Locals renew campaign vs. Centennial ‘mega-dam’ to save Sierra Madre
Gains more support in time for PNoy’s last SONA
Local communities and civil society groups are set to launch a campaign to stop the construction of the New Centennial Water Source Project under the Public-Private Partnership (PPP) Program of the Aquino administration.
“This ‘mega-dam’ is not for progress when it benefits their interests, not ours,” says Conchita Calzado in Filipino.
Calzado is the adviser of SAGIBIN, among the people’s organizations with SUKATAN and MASIDAMA, representing Dumagat-Remontado tribes to be displaced by the massive project that includes Kaliwa Dam in Kaliwa River, Barangay Pagsangahan in General Nakar, Quezon, and Laiban Dam also to be mounted in Kaliwa River, Barangay Laiban in Tanay, Rizal.
She says the National Economic Development Authority (NEDA) approved the ‘mega-dam’ in May 2014 despite strong opposition by indigenous peoples communities in Quezon and Rizal.
“This violates the law,” adds Calzado. The Indigenous Peoples Rights Act (IPRA) requires their Free, Prior and Informed Consent to any development within ancestral domains.
The groups attended the two-day summit organized by the Save the Sierra Madre Network Alliance (SSMNA) led by Fr. Pete Montallana with several organizations, including Freedom from Debt Coalition (FDC), PAKISAMA, and Haribon Foundation.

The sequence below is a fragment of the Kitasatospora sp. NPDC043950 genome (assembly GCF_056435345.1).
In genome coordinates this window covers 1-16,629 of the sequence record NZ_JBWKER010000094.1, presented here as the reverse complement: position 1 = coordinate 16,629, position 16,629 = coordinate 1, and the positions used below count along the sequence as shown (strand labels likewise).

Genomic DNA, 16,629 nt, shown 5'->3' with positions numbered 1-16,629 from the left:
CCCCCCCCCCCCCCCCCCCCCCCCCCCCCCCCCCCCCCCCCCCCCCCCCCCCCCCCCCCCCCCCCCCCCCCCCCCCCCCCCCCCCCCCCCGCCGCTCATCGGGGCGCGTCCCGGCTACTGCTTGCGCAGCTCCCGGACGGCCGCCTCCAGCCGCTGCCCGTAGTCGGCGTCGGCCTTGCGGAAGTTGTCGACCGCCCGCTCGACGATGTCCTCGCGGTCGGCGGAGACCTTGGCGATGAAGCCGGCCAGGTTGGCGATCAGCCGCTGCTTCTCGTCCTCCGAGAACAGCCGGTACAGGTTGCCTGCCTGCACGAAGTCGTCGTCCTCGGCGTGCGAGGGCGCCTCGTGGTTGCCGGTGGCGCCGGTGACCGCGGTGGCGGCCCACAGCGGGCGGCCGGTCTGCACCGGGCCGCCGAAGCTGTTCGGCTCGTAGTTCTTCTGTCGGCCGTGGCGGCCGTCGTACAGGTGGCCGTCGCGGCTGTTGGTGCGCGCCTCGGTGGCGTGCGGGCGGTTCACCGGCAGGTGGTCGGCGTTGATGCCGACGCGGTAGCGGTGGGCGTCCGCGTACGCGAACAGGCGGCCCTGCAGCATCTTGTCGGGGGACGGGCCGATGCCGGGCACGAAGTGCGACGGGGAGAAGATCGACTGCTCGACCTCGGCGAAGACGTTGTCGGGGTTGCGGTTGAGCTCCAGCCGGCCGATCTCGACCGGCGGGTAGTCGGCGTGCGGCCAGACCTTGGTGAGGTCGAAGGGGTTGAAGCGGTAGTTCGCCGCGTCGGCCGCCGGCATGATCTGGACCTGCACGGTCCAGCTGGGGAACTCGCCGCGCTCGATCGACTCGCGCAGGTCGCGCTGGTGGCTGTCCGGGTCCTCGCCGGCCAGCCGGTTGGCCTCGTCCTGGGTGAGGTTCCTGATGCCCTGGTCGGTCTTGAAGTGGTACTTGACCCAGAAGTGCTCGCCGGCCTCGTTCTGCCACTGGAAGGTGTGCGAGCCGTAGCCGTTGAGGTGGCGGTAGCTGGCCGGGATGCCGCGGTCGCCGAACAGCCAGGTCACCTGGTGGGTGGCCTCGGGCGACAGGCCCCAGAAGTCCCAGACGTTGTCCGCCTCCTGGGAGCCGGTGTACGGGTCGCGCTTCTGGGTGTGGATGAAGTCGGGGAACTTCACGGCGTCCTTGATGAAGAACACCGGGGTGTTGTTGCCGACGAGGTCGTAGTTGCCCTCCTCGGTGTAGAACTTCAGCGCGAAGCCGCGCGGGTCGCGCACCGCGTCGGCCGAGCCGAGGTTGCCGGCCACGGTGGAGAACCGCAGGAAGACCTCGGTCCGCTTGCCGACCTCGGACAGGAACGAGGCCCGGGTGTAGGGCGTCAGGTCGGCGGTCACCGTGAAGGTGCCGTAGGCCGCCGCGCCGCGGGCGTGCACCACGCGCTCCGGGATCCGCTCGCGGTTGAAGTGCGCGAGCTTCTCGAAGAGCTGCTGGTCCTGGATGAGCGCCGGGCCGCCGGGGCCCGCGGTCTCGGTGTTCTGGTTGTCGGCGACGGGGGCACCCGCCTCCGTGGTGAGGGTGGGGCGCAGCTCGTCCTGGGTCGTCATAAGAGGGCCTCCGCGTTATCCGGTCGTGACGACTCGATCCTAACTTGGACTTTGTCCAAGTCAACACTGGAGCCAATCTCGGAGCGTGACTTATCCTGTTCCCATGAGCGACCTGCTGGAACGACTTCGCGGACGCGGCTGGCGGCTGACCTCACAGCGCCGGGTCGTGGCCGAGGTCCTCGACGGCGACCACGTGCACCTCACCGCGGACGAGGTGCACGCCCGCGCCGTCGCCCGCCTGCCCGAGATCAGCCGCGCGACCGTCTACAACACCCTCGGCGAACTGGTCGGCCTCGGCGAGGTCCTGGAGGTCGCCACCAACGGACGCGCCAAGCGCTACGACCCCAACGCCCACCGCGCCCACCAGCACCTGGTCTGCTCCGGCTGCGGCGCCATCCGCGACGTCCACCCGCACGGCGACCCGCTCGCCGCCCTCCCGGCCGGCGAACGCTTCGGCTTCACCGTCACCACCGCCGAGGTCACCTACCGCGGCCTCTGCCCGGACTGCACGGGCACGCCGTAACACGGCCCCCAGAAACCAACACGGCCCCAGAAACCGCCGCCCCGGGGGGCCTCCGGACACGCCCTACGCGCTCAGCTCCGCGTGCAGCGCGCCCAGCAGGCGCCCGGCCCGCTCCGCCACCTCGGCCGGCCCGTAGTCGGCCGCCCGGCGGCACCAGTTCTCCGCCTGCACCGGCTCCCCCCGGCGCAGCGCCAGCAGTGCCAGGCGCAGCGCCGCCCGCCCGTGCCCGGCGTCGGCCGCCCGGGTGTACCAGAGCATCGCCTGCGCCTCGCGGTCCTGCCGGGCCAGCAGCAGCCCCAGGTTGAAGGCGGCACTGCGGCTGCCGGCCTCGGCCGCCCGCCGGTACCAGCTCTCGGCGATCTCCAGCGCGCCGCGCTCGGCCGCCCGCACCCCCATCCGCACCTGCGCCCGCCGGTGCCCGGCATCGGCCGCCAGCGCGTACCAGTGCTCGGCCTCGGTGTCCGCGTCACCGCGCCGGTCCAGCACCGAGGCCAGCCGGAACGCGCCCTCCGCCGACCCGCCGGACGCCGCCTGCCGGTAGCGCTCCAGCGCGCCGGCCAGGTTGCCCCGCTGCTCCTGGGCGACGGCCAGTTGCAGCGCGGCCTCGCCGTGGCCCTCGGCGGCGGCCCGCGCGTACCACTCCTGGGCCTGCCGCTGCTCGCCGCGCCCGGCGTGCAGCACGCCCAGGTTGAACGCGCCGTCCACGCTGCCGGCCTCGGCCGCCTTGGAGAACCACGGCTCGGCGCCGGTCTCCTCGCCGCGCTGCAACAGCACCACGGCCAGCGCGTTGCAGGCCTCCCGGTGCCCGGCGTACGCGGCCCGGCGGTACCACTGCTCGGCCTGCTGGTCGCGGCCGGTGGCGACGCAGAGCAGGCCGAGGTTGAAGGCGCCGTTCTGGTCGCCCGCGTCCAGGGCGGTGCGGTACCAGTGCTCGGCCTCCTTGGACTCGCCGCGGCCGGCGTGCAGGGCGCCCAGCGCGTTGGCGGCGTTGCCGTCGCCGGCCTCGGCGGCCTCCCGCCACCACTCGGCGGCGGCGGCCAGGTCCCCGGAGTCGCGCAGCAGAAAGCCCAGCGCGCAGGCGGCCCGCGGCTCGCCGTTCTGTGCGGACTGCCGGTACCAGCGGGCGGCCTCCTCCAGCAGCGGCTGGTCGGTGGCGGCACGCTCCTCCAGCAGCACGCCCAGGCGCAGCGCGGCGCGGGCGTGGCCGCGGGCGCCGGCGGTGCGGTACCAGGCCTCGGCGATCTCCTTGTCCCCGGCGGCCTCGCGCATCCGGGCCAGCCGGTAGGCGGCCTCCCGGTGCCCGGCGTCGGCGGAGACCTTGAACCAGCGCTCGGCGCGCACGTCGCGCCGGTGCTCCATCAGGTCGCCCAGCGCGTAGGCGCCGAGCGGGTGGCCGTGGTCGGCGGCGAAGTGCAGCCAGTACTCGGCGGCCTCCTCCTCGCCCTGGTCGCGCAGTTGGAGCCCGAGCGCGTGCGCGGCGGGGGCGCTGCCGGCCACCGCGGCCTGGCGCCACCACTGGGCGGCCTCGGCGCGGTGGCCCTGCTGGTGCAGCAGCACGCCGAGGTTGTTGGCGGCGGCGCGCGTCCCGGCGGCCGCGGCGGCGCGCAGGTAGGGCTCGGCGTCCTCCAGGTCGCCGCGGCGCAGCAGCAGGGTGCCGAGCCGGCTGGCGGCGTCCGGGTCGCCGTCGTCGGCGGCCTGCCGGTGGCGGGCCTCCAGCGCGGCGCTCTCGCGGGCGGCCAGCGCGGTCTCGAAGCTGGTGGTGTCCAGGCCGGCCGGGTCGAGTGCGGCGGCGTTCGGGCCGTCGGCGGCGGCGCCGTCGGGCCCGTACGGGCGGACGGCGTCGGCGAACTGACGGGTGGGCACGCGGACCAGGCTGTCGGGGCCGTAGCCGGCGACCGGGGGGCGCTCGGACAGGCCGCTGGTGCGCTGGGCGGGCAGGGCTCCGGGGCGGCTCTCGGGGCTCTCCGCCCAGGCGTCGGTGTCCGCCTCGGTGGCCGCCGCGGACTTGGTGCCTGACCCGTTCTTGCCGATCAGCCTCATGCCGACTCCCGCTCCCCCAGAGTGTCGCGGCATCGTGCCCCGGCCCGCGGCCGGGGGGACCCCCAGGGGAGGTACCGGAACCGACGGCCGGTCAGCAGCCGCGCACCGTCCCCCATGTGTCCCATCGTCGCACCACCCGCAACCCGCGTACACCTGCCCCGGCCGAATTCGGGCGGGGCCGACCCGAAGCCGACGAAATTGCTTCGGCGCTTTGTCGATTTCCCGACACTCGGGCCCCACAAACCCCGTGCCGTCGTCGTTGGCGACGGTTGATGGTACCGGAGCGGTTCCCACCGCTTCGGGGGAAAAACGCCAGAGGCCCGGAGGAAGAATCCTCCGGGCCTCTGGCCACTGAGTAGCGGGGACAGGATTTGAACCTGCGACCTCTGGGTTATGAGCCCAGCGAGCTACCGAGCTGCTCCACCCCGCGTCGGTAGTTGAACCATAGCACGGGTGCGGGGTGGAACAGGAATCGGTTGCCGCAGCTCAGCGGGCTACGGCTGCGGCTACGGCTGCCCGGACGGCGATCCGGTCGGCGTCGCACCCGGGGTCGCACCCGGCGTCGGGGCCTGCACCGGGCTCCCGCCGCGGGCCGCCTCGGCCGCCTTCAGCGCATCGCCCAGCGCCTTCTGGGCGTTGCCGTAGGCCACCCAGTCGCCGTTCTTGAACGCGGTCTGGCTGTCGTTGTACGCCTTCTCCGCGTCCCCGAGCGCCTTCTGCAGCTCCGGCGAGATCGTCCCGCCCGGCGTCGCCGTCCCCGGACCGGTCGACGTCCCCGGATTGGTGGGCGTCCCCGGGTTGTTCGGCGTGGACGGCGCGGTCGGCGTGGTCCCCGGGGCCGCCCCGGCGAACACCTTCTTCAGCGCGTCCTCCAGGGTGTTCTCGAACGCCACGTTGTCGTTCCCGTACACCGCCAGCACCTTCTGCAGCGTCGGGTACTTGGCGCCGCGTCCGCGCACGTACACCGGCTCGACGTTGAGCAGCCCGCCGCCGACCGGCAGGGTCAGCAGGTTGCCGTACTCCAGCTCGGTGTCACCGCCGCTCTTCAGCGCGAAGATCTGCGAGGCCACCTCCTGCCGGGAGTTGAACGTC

Held from July 8 to 9 at the Balay Kalinaw in the University of the Philippines, the event also convened resource persons to discuss legal, environmental, and economic contentions against the Centennial ‘mega-dam’, among them, Dr. Steve Godilano, lawyer Ipat Luna, FDC’s Rovik Obanil, Haribon’s Nikki Almazan, and Manja Bayang, assistant to Victoria Tauli-Corpuz, the United Nations Special Rapporteur on the Rights of Indigenous Peoples (UNSR-IP).
Atty. Bayang gave emphasis on Principle 9 of the Guiding Principles on Internal Displacement of the United Nations Commission on Human Rights and the General Assembly of February 1998, which declares that “States have a special obligation to protect against the displacement of indigenous peoples, minorities, and groups with special ties to the land.”
“IPs have the right to self-determination, and to live according to their culture and traditions,” says Bayang. “Resettling them as a result of the project goes against that.”
The NEDA reportedly gave its proponent, the Metropolitan Waterworks and Sewerage System (MWSS) the go-signal even without an Environmental Compliance Certificate even as the project is situated in a protected area and forest reserve. “This disregards environmental policies in the country,” says Luna.
Obanil adds that fault lines across the location are another cause for alarm, which puts the project’s sustainability into question. Citing the World Commission on Dams during the summit, he underscored that 60 percent of the world’s 227 largest rivers are significantly fragmented by dams, diversions and canals, making them vulnerable to degradation.
“Our water resources are already precious and limited. These dams hardly meet the demand for water supply,” says Obanil. “The country needs more trees and forests to ensure availability and access for future generations.”
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